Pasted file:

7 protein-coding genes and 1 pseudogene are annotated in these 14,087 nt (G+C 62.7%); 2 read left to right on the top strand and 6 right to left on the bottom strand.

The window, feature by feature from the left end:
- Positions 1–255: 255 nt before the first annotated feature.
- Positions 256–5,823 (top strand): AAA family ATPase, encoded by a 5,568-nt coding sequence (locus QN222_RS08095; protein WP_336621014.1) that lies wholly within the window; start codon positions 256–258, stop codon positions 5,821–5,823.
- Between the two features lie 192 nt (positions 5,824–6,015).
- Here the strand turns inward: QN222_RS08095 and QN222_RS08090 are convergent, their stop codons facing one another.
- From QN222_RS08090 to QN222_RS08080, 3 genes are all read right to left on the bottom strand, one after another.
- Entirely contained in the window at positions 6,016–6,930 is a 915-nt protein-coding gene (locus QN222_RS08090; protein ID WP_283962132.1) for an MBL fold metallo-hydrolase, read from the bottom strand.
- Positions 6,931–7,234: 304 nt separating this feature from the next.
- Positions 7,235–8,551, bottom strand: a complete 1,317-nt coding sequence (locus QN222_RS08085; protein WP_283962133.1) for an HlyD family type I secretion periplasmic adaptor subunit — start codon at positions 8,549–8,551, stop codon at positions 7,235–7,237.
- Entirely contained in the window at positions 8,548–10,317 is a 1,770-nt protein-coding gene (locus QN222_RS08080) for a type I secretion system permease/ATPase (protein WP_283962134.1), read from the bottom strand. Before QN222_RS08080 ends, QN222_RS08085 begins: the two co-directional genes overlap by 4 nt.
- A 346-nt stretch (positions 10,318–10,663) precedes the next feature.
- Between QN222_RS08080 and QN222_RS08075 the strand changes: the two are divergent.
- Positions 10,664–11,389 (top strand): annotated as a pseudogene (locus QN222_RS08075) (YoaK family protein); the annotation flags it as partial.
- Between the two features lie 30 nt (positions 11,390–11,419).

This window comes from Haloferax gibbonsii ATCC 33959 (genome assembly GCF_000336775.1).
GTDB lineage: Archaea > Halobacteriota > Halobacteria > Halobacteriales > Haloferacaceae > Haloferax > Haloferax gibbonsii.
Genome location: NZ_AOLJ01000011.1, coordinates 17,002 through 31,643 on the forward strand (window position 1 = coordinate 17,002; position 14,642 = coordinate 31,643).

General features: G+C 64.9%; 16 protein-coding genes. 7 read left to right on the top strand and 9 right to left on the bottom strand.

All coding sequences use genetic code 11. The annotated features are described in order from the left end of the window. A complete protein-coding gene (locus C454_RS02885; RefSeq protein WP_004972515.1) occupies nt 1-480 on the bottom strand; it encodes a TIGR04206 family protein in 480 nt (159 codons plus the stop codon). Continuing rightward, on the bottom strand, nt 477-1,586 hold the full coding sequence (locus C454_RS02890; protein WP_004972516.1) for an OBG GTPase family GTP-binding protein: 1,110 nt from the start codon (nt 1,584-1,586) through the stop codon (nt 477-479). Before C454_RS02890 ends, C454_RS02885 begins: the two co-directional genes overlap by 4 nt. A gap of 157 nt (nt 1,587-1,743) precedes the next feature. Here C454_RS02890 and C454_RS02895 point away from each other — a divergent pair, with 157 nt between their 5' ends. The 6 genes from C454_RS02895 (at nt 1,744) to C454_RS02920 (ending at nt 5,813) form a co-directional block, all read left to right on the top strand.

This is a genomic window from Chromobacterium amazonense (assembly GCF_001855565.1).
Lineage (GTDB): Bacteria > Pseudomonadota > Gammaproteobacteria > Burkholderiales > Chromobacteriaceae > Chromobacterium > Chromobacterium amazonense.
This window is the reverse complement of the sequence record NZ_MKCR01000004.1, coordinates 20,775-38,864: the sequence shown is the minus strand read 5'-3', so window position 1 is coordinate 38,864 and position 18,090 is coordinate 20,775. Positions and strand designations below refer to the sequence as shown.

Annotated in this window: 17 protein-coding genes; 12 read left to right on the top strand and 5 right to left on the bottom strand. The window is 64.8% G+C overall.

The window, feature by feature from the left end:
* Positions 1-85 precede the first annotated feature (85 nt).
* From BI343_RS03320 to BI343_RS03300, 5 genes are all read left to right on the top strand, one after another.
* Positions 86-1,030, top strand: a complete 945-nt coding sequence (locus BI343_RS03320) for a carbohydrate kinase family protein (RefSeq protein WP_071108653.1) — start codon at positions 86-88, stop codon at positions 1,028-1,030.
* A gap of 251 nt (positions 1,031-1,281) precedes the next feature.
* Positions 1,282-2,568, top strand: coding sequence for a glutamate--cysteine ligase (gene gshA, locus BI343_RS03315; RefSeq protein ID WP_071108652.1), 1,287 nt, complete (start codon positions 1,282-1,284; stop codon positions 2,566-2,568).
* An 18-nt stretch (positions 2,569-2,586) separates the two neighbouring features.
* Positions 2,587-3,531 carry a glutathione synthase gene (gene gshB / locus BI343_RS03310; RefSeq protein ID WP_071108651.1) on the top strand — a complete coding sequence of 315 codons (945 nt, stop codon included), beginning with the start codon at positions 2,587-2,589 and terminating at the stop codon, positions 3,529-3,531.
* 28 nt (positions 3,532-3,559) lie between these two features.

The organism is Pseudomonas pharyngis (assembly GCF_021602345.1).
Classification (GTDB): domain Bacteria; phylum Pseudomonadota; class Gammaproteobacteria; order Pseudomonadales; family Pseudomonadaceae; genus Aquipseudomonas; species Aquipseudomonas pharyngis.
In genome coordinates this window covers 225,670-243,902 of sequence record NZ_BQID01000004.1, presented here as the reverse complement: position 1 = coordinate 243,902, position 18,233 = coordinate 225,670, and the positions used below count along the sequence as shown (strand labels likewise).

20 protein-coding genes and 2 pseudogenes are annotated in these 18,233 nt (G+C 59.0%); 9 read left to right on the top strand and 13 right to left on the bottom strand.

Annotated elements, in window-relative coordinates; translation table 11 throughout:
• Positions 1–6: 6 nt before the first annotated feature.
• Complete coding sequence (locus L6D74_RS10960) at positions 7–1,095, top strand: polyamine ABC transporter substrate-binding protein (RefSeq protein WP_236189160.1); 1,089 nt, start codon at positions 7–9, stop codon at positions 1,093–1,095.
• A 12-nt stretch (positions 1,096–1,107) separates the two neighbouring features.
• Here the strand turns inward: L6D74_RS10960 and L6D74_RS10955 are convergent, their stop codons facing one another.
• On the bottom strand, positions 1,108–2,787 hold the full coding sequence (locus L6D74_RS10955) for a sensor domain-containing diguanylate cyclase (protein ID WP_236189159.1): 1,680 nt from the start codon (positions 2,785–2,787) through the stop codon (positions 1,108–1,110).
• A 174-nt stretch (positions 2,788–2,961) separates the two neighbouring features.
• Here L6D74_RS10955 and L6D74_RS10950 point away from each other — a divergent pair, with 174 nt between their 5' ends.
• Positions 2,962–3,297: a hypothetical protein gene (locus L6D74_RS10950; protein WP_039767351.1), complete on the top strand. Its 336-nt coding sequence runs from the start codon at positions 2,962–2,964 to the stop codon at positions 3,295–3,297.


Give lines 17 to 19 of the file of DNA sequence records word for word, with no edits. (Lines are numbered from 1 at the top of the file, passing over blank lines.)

GTDB lineage: Archaea > Halobacteriota > Halobacteria > Halobacteriales > Haloferacaceae > Haloferax > Haloferax gibbonsii.
Genome location: NZ_AOLJ01000011.1, coordinates 17,002 through 31,643 on the forward strand (window position 1 = coordinate 17,002; position 14,642 = coordinate 31,643).

General features: G+C 64.9%; 16 protein-coding genes. 7 read left to right on the top strand and 9 right to left on the bottom strand.